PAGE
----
There should be no identification on the image itself (see below for copyright). Each image or group of images must be accompanied by a separate file with brief caption information, including:
1. Your name and contact details (including e-mail)
2. Category of entry / file name
3. Object or field name, or image title.
4. Telescope or device used to create the image
5. Aggregate (total) exposure time
6. Agreement to the conditions
7. Brief credit line to appear with your pictures
If several images are submitted this information can be in one text file. The mode of transmission can be any of the suggestions below.
The competition organizers will respect the author’s copyright in the images submitted. The images you provide will not be copied or distributed in any form, except as necessary for the STARMUS event, the exhibition and their associated publicity. If images are used on the web in this connection, they will be used at low res and with burned-in or adjacent credit lines. All the accepted images will be shown on high resolution displays during the STARMUS meeting, and the organizers will endeavour to include the author’s details on-screen with the image(s). Requests for other uses of the images will be forwarded to their respective authors.
We expect that the winner will receive wide publicity, and it is a condition of entry that the winning entries can be distributed to the media in this connection. Any press or media release will emphasize that the images are copyright, and that they are supplied for media use in the context of the STARMUS event only.
Click here to view bio...
David J. Eicher is editor in chief of Astronomy magazine, the world’s largest publication on the subject. He is president of the Astronomy Foundation, the telescope industry’s first-ever trade association. He is author of 17 books on science and history, and at age 15 he founded a magazine on observing galaxies, clusters, and nebulae, Deep Sky Monthly. An avid observer of astronomical objects for more than 35 years, he was honored in 1990 by the International Astronomical Union with the naming of minor planet 3617 Eicher. He is an accomplished rock and blues drummer, playing with the Astronomy Blues Band.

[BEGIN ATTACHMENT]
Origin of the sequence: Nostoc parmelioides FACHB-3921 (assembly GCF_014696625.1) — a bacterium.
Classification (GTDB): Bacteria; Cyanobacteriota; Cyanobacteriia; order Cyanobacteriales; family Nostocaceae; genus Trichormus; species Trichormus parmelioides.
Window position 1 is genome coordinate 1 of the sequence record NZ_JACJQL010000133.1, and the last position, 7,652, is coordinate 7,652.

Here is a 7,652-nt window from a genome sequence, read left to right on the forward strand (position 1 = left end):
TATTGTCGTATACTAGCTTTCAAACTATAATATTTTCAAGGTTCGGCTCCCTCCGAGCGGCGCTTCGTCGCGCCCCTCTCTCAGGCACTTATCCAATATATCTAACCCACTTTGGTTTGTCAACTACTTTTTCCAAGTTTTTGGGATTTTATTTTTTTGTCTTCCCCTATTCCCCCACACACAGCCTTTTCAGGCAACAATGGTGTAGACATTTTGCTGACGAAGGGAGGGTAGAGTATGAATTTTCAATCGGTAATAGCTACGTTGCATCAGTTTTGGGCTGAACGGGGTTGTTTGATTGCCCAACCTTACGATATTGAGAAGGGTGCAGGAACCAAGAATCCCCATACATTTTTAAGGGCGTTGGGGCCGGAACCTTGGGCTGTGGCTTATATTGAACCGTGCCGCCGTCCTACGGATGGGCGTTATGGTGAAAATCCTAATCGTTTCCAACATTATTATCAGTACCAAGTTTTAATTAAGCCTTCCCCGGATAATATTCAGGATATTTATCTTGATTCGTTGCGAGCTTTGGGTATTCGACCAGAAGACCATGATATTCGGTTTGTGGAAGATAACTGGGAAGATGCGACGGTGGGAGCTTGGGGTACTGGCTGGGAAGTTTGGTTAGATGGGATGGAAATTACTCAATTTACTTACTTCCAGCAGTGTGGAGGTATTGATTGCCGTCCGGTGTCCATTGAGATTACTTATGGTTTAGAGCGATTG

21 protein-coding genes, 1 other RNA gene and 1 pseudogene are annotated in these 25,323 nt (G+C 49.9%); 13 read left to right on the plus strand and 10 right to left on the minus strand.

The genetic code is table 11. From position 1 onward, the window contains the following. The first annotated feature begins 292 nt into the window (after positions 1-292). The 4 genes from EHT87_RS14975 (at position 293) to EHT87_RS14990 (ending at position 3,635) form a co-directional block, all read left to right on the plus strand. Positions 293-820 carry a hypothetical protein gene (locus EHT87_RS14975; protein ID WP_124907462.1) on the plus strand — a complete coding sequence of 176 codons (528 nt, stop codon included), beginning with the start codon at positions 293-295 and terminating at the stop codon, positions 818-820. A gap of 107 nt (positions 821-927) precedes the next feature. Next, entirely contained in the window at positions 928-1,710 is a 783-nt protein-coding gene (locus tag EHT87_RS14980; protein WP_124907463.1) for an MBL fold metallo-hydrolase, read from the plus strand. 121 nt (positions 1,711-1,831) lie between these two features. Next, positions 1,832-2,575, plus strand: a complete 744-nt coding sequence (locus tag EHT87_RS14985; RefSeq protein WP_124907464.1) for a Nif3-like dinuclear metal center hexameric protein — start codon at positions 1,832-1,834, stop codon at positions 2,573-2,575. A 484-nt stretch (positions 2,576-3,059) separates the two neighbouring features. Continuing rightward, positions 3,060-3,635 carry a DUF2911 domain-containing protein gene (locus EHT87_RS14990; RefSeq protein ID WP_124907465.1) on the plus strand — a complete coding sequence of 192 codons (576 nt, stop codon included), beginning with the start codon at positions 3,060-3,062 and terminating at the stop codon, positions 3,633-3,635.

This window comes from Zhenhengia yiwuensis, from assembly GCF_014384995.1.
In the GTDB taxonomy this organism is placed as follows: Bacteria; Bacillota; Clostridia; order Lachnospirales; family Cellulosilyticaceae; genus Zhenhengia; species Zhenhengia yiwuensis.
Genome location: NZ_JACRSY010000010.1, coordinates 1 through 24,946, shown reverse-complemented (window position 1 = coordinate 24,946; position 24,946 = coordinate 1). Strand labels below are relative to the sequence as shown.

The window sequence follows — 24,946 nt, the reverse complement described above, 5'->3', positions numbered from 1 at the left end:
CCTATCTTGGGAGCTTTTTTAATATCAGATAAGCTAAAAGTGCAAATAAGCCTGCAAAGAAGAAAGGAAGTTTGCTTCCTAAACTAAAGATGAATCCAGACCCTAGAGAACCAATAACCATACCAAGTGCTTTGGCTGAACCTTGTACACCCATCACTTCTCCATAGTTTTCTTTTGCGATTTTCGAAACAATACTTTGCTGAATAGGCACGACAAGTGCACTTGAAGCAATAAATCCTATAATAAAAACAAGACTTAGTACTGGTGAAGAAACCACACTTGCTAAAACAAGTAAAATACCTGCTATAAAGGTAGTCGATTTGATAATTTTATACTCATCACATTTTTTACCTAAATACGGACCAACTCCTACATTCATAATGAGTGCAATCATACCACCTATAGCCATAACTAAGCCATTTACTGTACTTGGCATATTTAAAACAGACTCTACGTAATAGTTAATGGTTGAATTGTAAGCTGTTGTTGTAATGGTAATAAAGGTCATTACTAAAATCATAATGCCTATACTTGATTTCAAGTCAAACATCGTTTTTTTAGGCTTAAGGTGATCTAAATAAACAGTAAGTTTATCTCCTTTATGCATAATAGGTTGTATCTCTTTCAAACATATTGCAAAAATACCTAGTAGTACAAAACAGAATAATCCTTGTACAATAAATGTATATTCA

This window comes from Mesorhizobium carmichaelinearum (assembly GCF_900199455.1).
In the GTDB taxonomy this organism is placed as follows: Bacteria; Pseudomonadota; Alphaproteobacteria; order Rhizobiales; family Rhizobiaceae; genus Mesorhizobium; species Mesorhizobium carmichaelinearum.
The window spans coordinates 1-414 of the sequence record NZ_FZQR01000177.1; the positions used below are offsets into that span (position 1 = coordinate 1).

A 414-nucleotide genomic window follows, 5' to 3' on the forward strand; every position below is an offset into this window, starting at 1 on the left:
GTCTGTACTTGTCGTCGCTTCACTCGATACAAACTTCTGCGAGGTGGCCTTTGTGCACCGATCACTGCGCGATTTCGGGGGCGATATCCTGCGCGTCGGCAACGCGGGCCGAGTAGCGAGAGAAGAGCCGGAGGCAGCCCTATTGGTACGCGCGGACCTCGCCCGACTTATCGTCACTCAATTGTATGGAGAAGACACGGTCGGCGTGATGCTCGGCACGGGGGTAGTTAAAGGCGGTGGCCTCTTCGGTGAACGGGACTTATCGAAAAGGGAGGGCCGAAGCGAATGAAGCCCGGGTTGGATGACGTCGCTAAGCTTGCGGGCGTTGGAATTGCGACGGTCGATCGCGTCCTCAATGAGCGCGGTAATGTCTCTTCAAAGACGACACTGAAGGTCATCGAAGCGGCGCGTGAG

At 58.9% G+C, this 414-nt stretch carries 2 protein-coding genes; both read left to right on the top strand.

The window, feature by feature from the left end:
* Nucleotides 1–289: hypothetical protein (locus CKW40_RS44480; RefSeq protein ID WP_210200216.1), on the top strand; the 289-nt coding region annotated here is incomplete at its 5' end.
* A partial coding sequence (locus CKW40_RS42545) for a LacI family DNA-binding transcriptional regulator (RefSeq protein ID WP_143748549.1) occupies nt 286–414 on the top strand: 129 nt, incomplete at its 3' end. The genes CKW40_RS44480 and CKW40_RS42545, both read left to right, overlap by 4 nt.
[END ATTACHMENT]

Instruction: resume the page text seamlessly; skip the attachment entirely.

Rogelio Bernal Andreo
Click here to view bio...
Rogelio is a Spanish-American astrophotographer. Considered by many to be one of the very best and most influential astrophotographers in the world today, Rogelio has received numerous international awards and prestigious accolades. His work has been published in many international publications, showcased in museums, appeared in television networks such as the BBC, National Geographic, the Discovery Channel or the 2014 remake of Carl Sagan’s series Cosmos, and even appeared in high-selling motion pictures such as IMAX Hubble 3D. His images have also been selected 30 times for NASA’s Astronomy Picture of the Day at the time of this writing.
Click here to view bio...
Damian Peach from West Sussex in the UK has spent the last 14 years documenting the changing face of the solar system. Spending a modest £10,000 on a high speed telescope and electrical equipment Damian’s crystal clear images are good enough to rival those of NASA and the European Southern Observatory in Chile. Damian was Astronomy photographer of the year in 2011.
Previous Competition Winner
Alex Cherney’s winning entry “Ocean Sky” from Starmus 2011
Winning the major astro-photography prize at the inaugural STARMUS festival was the opportunity of a lifetime for Australian amateur astronomer Alex Cherney.
It was not only a chance to rub shoulders with some of the world’s most famous space explorers, but earned him a dream date with the largest optical telescope on the planet – 10.4 metre Gran Telescopio Canarias (GranTeCan), in Spain’s Canary Islands.
STARMUS was held in June 2011 in the Canary Islands and is the first popular festival linking the disciplines of astronomy and the space sciences.
Mr Cherney’s winning photographs earned him a trip to the festival and one hour using the GranTeCan telescope at the Roque de los Muchachos Observatory in La Palma.
To win the prize, Mr Cherney beat global entrants with his beautiful collection of time-lapse sequences of the Milky Way, seen over the Southern Ocean. He used an ordinary digital SLR camera, producing a compilation of images taken over 31 hours of exposure time.
Judges said Mr Cherney’s scenes were “chosen with the eye of an artist”, adding that the “subtle panning and excellent control of colour and contrast revealed technical skills of the highest order”
It is the first time an amateur astronomer has been allowed access to the world’s largest telescope and Mr Cherney was keen to make the most of the opportunity. Garik Israelian, the director and founder of STARMUS Festival says, “The Astrophotography competition is a very important component of the STARMUS festival. We need new mechanisms and tools to create and inspire a young generation of amateur astronomers. This is the principal goal of STARMUS.”
After much deliberation, Mr Cherney decided to use his hour to observe and photograph Arp84, a pair of interacting galaxies (NGC5394 and NGC5395).
“I wanted an object that would look nice given the parameters of the telescope (Field of View) and has not been photographed in colour and great detail by a professional telescope,” he said.